'Social policies and distributional outcomes in a changing Britain' ("SPDO") is a major new research programme being undertaken by a team of inequalities and social policy experts at the Centre for Analysis of Social Exclusion at the London School of Economics in partnership with research teams at University of Manchester, Heriot Watt University and UCL Institute for Education. The research programme is funded by the Nuffield Foundation, and will be overseen by an independent Advisory Board chaired by Dame Frances Cairncross.
The central objective of the SPDO research programme is to provide an authoritative, independent, rigorous and in-depth evidence base on social policies and distributional outcomes in 21st century Britain. The central question to be addressed is: What progress has been made in addressing social inequalities through social policies? The research programme is ambitious and comprehensive in scope, combining in-depth quantitative analysis of trends in social inequalities and social divides with detailed and systematic public expenditure and social policy analysis across ten major social policy areas over the period 2015-2020, together with broader reflection on the changing nature of social policies and distributional outcomes over the 21st century.
The programme of research adds to (and will reflect on) the previous Social Policies in a Cold Climate (SPCC) research programme covering the period 1997-2015. The SPDO programme will update, extend and broaden our analysis of public expenditure, social policies and distributional outcomes using the most recent datasets available, resulting in a unique evidence base on trends in social inequalities and social policies going back to 1997. Innovative extensions included within the SPDO research programme include: coverage of additional areas of social policy (e.g. physical safety/security and complex needs/homelessness); emphasis on the new context for social policy making (e.g. devolution and BREXIT); assessment of a broader range of multidimensional outcomes within our quantitative analysis; and the inclusion of additional breakdowns (e.g. migration status). This programme will also have a forward looking component, identifying the key challenges for social policy in the 2020s.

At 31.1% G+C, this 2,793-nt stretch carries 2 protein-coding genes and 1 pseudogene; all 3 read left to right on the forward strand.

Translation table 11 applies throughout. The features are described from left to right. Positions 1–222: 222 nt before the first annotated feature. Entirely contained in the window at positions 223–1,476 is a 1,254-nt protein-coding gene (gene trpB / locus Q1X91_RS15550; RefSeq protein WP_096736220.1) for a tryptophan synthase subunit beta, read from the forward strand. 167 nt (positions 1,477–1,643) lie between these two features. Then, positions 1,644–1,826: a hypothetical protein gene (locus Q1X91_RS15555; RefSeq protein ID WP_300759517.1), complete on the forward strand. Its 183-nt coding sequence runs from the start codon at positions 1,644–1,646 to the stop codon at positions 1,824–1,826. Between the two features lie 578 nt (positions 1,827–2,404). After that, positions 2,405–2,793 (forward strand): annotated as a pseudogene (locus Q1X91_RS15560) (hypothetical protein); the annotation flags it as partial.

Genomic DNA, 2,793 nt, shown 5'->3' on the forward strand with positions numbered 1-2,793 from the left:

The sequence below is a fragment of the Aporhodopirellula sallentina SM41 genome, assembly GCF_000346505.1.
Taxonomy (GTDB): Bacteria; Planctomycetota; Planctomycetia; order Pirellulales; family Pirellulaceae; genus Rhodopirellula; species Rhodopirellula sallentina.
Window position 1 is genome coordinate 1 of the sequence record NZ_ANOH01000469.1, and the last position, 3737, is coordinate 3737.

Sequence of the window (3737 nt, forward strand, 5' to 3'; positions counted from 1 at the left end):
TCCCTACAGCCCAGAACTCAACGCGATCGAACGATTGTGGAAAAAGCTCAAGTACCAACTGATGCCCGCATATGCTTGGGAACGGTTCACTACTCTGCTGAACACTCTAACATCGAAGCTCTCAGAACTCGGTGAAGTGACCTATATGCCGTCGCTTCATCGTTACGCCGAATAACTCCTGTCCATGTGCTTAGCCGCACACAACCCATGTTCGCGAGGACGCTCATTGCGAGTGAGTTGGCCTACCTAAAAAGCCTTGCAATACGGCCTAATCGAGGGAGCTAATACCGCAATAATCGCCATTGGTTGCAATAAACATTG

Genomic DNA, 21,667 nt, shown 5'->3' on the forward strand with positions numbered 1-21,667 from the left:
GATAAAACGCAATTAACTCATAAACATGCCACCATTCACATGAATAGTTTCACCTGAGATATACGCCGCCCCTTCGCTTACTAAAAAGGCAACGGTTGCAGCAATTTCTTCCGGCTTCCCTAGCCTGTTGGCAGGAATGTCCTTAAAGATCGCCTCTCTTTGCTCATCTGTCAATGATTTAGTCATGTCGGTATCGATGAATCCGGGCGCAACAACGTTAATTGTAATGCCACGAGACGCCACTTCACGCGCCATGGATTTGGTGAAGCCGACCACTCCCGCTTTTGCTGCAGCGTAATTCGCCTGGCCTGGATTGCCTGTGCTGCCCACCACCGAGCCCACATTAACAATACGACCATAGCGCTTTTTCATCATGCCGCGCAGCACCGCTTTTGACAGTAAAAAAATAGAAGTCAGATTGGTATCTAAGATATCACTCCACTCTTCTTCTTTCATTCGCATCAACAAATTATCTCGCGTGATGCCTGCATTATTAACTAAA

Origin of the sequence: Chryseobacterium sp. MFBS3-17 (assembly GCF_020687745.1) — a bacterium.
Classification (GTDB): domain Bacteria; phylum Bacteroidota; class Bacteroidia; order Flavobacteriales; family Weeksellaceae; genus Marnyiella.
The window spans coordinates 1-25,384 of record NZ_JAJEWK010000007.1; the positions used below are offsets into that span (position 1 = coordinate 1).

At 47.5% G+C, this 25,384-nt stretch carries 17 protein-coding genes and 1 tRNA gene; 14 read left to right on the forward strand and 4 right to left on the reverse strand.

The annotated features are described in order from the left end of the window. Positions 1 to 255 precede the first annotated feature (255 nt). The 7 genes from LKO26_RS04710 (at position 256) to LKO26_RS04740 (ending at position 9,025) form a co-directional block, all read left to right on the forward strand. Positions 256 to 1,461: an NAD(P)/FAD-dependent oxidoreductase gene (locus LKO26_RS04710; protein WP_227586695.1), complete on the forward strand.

There are three main research tasks:
- First, we will provide detailed and cross-cutting documentation, monitoring and analysis of progress made in tackling social inequalities through social policies over the period 2015-2020. This will include an in-depth examination of public expenditure, social policies and their immediate consequences for outcomes over this period across 10 major social policy areas (social security and general housing; health; social care; early years; compulsory school age education; higher education; employment; safety and security; social mobility; and homelessness / complex needs).
- Second, our social policy analysis will be supplemented by in-depth quantitative analysis of distributional outcomes, drawing on a wide range of social survey and administrative data sets, as well as new insights on social attitudes and social mobility. The distributional analysis will cover five critical dimensions of life (living standards, health/care, education, employment and safety/security) with breakdowns by a range of characteristics (age, socio-economic group, ethnic/national/religious migration status and area).
- Third, our overall assessment of social policies and distributional outcomes covering the period 2015-2020 will be contexutalised within and informed by broader reflection on the changing nature of social inequalities and progress made in addressing these through social policies going back to the late 1990s as well as on the major social policy challenges ahead. This will include analysis of the evolution of social policy making in 21st century Britain; the changing nature of social inequalities; the changing relationship between the individual and the state; changes in the balances between public and private sector roles; and the key challenges looking forward.
The project outputs will include a series of papers examining social policies and outcomes over the most recent period; time-series analysis of distributional outcomes and social attitudes since 1997 (and especially since the financial crisis and economic downturn); and broader reflection on 25 years of social policy making and social inequalities and the challenges moving forward. While there will be dissemination and engagement activity throughout the three years of the programme to ensure the findings are effectively communicated and debated along the way, the work will culminate in a major event assessing social policies and distributional outcomes in 21st century Britain in September 2020.